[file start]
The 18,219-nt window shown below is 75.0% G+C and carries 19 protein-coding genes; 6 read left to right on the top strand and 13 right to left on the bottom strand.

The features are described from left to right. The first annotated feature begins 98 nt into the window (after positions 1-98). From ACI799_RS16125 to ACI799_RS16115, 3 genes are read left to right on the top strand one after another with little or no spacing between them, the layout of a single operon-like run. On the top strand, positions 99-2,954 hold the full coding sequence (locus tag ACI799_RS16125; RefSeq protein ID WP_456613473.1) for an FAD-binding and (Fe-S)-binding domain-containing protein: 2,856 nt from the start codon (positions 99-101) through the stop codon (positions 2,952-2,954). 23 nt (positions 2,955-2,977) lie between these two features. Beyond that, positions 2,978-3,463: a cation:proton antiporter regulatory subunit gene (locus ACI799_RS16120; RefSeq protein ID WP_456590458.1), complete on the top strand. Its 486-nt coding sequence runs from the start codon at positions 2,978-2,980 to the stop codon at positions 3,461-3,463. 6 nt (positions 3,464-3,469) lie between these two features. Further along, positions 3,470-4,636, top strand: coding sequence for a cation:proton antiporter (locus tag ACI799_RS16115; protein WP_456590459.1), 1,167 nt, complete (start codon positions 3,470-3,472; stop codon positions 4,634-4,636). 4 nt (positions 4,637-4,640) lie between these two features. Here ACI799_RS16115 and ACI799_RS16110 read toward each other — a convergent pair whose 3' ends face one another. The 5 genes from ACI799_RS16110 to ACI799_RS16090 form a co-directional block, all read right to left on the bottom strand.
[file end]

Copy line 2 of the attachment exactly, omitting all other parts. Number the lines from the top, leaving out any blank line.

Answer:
The features are described from left to right. The first annotated feature begins 98 nt into the window (after positions 1-98). From ACI799_RS16125 to ACI799_RS16115, 3 genes are read left to right on the top strand one after another with little or no spacing between them, the layout of a single operon-like run. On the top strand, positions 99-2,954 hold the full coding sequence (locus tag ACI799_RS16125; RefSeq protein ID WP_456613473.1) for an FAD-binding and (Fe-S)-binding domain-containing protein: 2,856 nt from the start codon (positions 99-101) through the stop codon (positions 2,952-2,954). 23 nt (positions 2,955-2,977) lie between these two features. Beyond that, positions 2,978-3,463: a cation:proton antiporter regulatory subunit gene (locus ACI799_RS16120; RefSeq protein ID WP_456590458.1), complete on the top strand. Its 486-nt coding sequence runs from the start codon at positions 2,978-2,980 to the stop codon at positions 3,461-3,463. 6 nt (positions 3,464-3,469) lie between these two features. Further along, positions 3,470-4,636, top strand: coding sequence for a cation:proton antiporter (locus tag ACI799_RS16115; protein WP_456590459.1), 1,167 nt, complete (start codon positions 3,470-3,472; stop codon positions 4,634-4,636). 4 nt (positions 4,637-4,640) lie between these two features. Here ACI799_RS16115 and ACI799_RS16110 read toward each other — a convergent pair whose 3' ends face one another. The 5 genes from ACI799_RS16110 to ACI799_RS16090 form a co-directional block, all read right to left on the bottom strand.